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Superhero Sexism

Ever since I was little I’ve loved superheroes and action adventure stories. Whether it was a story about fighting the world’s darkest wizard in Harry Potter, teaming with The Avengers to save New York City, or becoming a master Pokémon trainer like Ash, I wanted to be the main character with the power to save the day. While aspiring to be a hero from stories like Harry Potter, The Avengers and Pokémon is a great way to build heroic qualities, my issue is that I’ve always found myself wanting to be a guy. I wanted to be Iron Man in the suit, not Pepper Potts. Why would you want to be the over protective girlfriend when you could be a daring, charming, genius in a nearly indestructible flying suit?

My frustration with male-dominated stories, whether it’s in novels, on TV or in movies, is not only are the vast majority of superheroes men, but when we finally get a heroine, she has to be dressed in a suit that exploits her figure and sexuality. Think about it. As much as audiences love Wonder Woman, Catwoman and Black Widow, these fabulous ladies are all dressed in skin-tight or conveniently missing clothing. While it’s great to show heroines who are obviously secure with their bodies, I would rather have a metal suit of armor to protect myself rather than be running around half naked. Why can’t Black Widow get a cool flying suit of armor? Why can’t Wonder Woman turn into a “giant green rage monster” like the Hulk? More importantly, I don’t like how even female superheroes reinforce the stereotype that in today’s society, in order to be liked and successful, women have to fit the mold of malnourished supermodels.

When I was fifteen after the Harry Potter series ended, I started writing my own young adult/Fantasy novel called, M.A.J.I.C. and the Oracle at Delphi. M.A.J.I.C. follows five teenage girls who are endowed with the powers of the Greek gods to defeat the ancient Titans. In the story, there’s a little bit of romance, but Melanie, Alice, Jenn, Izzy and Colleen are much more focused on defeating Cronus’ army of Titans than how much they weigh, which guys they think are cute, or wearing the right amount of make-up.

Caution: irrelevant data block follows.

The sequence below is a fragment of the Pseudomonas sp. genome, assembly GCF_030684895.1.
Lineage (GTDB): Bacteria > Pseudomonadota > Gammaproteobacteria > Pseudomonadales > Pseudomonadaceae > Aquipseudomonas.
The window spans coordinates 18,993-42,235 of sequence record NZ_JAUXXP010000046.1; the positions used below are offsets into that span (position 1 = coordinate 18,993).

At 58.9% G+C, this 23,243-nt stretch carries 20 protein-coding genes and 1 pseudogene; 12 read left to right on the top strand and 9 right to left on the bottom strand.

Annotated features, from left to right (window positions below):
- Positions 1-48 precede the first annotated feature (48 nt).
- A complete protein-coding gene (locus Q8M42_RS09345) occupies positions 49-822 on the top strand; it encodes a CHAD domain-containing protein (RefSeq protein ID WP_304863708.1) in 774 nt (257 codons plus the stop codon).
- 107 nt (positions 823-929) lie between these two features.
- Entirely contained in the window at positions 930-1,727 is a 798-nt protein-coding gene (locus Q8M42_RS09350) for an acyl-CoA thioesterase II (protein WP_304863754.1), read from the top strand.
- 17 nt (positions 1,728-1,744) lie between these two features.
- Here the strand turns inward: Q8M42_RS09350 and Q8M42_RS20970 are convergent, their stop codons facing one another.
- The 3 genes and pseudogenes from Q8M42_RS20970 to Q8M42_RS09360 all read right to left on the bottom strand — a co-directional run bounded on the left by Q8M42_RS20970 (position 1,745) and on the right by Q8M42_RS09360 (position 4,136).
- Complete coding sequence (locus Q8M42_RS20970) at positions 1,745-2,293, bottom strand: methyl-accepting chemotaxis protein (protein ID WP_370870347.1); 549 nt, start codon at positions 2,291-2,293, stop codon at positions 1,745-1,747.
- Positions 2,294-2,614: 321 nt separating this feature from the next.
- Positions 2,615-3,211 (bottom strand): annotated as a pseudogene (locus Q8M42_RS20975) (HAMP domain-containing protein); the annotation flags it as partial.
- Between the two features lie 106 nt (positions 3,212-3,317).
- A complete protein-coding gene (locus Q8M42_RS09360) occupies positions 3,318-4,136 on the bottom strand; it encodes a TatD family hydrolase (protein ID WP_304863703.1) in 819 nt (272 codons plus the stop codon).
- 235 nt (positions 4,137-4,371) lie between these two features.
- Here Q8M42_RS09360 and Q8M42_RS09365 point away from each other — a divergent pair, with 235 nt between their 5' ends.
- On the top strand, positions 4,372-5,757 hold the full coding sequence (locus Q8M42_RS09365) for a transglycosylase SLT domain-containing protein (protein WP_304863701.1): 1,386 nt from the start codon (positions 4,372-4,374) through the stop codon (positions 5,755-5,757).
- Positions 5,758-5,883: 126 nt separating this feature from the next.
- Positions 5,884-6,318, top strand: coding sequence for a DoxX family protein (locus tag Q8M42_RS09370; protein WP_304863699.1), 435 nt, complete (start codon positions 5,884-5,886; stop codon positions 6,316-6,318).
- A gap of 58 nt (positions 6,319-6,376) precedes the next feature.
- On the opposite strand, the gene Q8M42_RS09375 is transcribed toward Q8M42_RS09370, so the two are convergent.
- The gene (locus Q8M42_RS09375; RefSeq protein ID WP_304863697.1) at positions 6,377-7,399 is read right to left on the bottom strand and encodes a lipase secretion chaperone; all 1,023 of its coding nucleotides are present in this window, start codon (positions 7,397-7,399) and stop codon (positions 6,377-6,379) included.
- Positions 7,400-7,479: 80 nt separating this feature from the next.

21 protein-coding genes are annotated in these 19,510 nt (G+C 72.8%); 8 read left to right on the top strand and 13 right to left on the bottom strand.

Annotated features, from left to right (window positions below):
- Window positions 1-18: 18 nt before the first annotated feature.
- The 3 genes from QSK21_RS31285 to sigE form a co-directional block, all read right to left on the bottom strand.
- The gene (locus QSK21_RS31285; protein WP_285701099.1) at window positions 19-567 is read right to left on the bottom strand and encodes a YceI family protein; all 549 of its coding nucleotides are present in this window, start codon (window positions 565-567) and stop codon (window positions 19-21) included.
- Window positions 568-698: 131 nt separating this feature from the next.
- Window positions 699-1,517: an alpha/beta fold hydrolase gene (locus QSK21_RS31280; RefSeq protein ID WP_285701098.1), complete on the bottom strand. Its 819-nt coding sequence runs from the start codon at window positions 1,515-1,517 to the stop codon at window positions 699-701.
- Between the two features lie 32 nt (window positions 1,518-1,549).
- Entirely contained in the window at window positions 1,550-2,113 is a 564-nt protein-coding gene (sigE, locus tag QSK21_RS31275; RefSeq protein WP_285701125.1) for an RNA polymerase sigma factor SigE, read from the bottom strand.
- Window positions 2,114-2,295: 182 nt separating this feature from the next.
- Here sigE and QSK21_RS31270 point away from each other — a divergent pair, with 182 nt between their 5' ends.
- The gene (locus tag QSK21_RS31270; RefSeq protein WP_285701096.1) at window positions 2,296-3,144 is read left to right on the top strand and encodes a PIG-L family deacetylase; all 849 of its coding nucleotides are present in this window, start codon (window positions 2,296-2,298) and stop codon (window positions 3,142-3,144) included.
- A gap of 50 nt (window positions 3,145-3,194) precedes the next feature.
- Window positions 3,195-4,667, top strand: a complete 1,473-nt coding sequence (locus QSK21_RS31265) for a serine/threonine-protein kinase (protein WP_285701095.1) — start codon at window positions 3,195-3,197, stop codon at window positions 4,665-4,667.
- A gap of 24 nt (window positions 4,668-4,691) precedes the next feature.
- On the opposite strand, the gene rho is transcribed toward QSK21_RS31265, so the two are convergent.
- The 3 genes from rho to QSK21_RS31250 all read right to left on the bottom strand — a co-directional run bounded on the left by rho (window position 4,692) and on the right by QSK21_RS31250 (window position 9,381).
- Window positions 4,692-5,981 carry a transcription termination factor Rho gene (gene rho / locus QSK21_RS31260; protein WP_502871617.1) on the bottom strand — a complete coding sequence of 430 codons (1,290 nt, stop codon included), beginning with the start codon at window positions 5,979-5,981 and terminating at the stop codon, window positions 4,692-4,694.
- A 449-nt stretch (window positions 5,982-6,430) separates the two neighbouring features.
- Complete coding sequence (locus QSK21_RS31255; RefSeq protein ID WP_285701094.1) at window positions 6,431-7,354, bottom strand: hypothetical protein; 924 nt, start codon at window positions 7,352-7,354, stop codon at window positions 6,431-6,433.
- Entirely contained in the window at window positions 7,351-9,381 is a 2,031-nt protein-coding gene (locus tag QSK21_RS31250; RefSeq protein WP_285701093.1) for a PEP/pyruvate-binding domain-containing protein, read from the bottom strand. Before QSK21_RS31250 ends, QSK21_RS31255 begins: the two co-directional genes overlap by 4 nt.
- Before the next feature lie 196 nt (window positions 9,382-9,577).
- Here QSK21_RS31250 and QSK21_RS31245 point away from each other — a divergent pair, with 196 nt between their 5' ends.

M.A.J.I.C. is targeted for girls 10-17, and anyone of any age who enjoys Fantasy novels. When I began shopping the book to major publishers in New York, one well-known publishing house told me that, even though the story showed tremendous promise, they were going to pass on the project because the story wasn’t 'edgy' enough. I took the feedback as that if my 15/16 year-old characters were in steamy relationships, promiscuous and dressed sexier, then I’d have a better chance at getting published. I’m appalled by this thought because of the message this would send to the impressionable young girls who are my target audience. The book is about the characters finding their inner courage to fight the biggest challenge in their lives; to become strong, confident young women along with their best friends. That’s the message I think young girls today should be exposed to and these are the superheroes I would want a 12 year-old to aspire to be like.

We absolutely need characters like Harry Potter, Captain America and Batman to continue to be an inspiration. But we also need more stories of self-reliant, confident young heroines like the Hunger Games’ Katniss Everdeen. Growing up is hard enough, especially magnified by the insecurities of every teenage girl who worries about being pretty enough, popular and having their crush like them back. It’s time to promote characters, stories and role models who can spread the message to young women that they are strong, capable, empowered and beautiful as is, and all they need to do is find their inner courage to be who they are.



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Katie Mattie
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